When collectivization started, it opened a new chapter in Soviet economics, while closing another. With the ending of the NEP that attempted to use the private sector to bring Russia away from its perceived ‘backwardness’, the Five Year Plans were implemented to achieve the same goal. However, as Lewin in On Soviet Industrialization describes, it was at great cost.
Lewin begins by establishing that he declares the NEP to be too weak and did not encompass enough of the economy to be successful. He states that the “NEP showed signs of not coping”, which could eventually lead to an economic crisis (273). Unfortately, as Lewin continues, it is clear that the Five Year Plans were not better, possibly even worse. Beginning with the first plan that ended a year early which plunged the entire economy into chaos, it was unclear what the future of the system was going to be. Since there was no incentive for workers to be productive, unlike in the NEP, the end of quarters always became mad dashes for quotas and manipulation of books became rampant. Lewin attributes this to the command system, where there were simply too many superiors making too many demands causing resources to be stretched too thin or not to be created at all. Lewin concludes that this ruined “initiative from below” (283), with too many bureaucratic layers and leaders with self-interests.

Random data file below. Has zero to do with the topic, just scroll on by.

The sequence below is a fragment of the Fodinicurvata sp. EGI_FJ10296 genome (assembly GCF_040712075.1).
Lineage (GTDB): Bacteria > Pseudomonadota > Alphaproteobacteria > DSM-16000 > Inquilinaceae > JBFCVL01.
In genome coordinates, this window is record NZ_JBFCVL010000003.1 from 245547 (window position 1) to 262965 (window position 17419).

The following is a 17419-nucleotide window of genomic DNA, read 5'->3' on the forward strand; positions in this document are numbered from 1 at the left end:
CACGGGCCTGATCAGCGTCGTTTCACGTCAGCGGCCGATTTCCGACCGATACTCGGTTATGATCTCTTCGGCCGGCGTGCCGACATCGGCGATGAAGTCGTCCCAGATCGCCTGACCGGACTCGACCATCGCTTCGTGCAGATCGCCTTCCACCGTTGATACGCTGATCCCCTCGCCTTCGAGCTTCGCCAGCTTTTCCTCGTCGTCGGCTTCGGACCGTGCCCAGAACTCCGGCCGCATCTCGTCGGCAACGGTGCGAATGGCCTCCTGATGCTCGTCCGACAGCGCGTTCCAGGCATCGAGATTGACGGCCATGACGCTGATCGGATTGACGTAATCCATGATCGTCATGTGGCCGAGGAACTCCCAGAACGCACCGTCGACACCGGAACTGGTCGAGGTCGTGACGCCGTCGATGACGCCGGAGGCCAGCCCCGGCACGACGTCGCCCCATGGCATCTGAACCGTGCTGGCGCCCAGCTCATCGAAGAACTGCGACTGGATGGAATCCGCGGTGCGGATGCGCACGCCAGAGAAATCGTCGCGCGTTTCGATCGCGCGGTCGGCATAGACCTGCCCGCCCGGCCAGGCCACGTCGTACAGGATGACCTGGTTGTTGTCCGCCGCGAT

The Five Year Plans quickly enveloped the entire economic system, where so many citizens had to sacrifice so little. This is an economic system that should not be celebrated.